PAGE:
This is 5 years old, but this is so freaking cool
9/11 is not only a sad day for out because of what happened in 2001. In 2012 we also lost lives. We lost 4 lives to the same forces that use religion to spew their hate.
In Benghazi, Islamists killed out Ambassador to Libya, Christopher Stevens, Sean Smith, Tyrone Woods and Glen Doherty. We still do not have answers to what happened and why no rescue forces were sent. The eyewitnesses to the attack have been shut up and not heard from.
And the culprits that took the lives of an American Ambassador and US civilians have not been dealt with.
And the insanity of blaming this on a unheard of movie on Youtube is just beyond the pale. This was a planned assault and not a spontaneous riot.
we must never forget this tragedy as we must never forget the tragedy that happened in New York City.
As the night falls on another anniversary of 9/11, we must never forget those that we lost. Not only on that day, but those that went into foreign lands to defend our country. Many joined after 9/11 and so many have not come back.
One of the stories of selflessness to come out of 9/11.
2 F-16 pilots were going to take down Flight 93, while flying unarmed.
Late in the morning of the Tuesday that changed everything, Lt. Heather “Lucky” Penney was on a runway at Andrews Air Force Base and ready to fly. She had her hand on the throttle of an F-16 and she had her orders: Bring down United Airlines Flight 93. The day’s fourth hijacked airliner seemed to be hurtling toward Washington. Penney, one of the first two combat pilots in the air that morning, was told to stop it.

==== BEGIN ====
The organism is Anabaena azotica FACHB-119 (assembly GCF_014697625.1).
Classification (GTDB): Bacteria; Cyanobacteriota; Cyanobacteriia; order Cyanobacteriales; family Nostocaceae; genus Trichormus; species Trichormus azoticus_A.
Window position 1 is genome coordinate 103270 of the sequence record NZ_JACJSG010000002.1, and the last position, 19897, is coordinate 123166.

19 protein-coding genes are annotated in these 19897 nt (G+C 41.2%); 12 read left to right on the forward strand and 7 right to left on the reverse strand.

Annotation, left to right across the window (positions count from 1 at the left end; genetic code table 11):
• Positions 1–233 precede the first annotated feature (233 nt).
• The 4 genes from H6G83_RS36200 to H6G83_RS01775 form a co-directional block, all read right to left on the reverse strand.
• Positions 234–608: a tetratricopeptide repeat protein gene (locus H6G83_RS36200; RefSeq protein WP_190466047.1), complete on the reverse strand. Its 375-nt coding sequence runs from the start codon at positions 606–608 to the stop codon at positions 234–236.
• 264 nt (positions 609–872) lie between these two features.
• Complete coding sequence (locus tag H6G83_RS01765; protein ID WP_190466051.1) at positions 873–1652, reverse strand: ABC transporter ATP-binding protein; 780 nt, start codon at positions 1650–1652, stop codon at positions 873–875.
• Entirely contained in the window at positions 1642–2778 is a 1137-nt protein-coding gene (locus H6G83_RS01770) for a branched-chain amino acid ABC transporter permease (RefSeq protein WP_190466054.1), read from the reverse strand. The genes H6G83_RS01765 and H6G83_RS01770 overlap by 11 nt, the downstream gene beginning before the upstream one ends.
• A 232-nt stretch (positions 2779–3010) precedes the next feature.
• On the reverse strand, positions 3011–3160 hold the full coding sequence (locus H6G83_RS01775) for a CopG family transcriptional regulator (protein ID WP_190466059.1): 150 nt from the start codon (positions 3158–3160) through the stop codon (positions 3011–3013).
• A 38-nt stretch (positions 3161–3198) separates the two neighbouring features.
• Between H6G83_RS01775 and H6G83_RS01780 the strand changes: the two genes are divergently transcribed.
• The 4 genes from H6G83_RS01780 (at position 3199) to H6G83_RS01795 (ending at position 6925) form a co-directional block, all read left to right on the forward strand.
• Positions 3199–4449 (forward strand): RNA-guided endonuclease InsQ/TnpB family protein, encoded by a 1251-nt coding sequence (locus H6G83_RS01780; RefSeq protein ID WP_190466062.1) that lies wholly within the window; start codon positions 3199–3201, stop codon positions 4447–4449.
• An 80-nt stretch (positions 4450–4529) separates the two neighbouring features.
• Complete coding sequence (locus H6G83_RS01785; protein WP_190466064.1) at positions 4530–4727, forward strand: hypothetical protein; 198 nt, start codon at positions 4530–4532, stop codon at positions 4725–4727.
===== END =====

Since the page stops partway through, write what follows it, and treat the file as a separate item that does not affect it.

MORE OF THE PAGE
The one thing she didn’t have as she roared into the crystalline sky was live ammunition. Or missiles. Or anything at all to throw at a hostile aircraft.
“Lucky, you’re coming with me,” barked Col. Marc Sasseville.
They were gearing up in the pre-flight life-support area when Sasseville, struggling into his flight suit, met her eye.
“I’m going to go for the cockpit,” Sasseville said.
She replied without hesitating.
“I’ll take the tail.”
It was a plan. And a pact.
With the insanity about Delbert Belton’s brutal murder, people on twitter have starter the hashtag #TweetYourGrandfathersWWIIStories.
I want to tell the story of my grandpa during WWII.
I do not have a whole lot to go on, since he did not talk about it much. But he was a doctor in the Army and was in both the European Theater and the Pacific Theater of WWII. I wish I wold have ask him more about it before he left us.
He was first in France after D Day. He lived in a tent in muddy conditions in Marseille. And followed the soldiers into Germany. After VE day in Europe he thought he was going to be going home. But as he was on his way home, the plans changed. He was going to go to Japan to be part of the Invasion of Japan.
But on his way there the bombs were dropped over Nagasaki and Hiroshima. This saved many US soldiers lives. The invasion of Japan would have been a bloodbath for both sides. And most likely I would not have had my aunts and my uncles and my many cousins if the invasion happened.
My grandpa was a very stoic man. He would not leave his feelings on his sleeves. He was also a very religious man. He would read books by many of the early Father’s of the Catholic faith and many of the Catholics minds of modern day. He was also a history buff.
He was very blunt and when people first meet him, he could intimidate them. He would ask, “What do you want to do with your life”? But this was not just a breaking of the ice question. He really meant it and wanted to know.
With this senseless killing, it brings out the sadness of not having my grandpa around. But I am very glad that he is not around to see the insanity.
Also posted at TMR
Interesting archaeological find in England.
Archaeologists have unearthed two nearly 6,000-year-old burial mounds and the remains of two massive buildings in England.
The two wooden long-buildings, or halls, were burnt to the ground; the ashes were then shoveled in to make burial mounds.
“The buildings seemed to have been deliberately burned down,” said Julian Thomas, the archaeologist leading the excavation and a professor at the University of Manchester.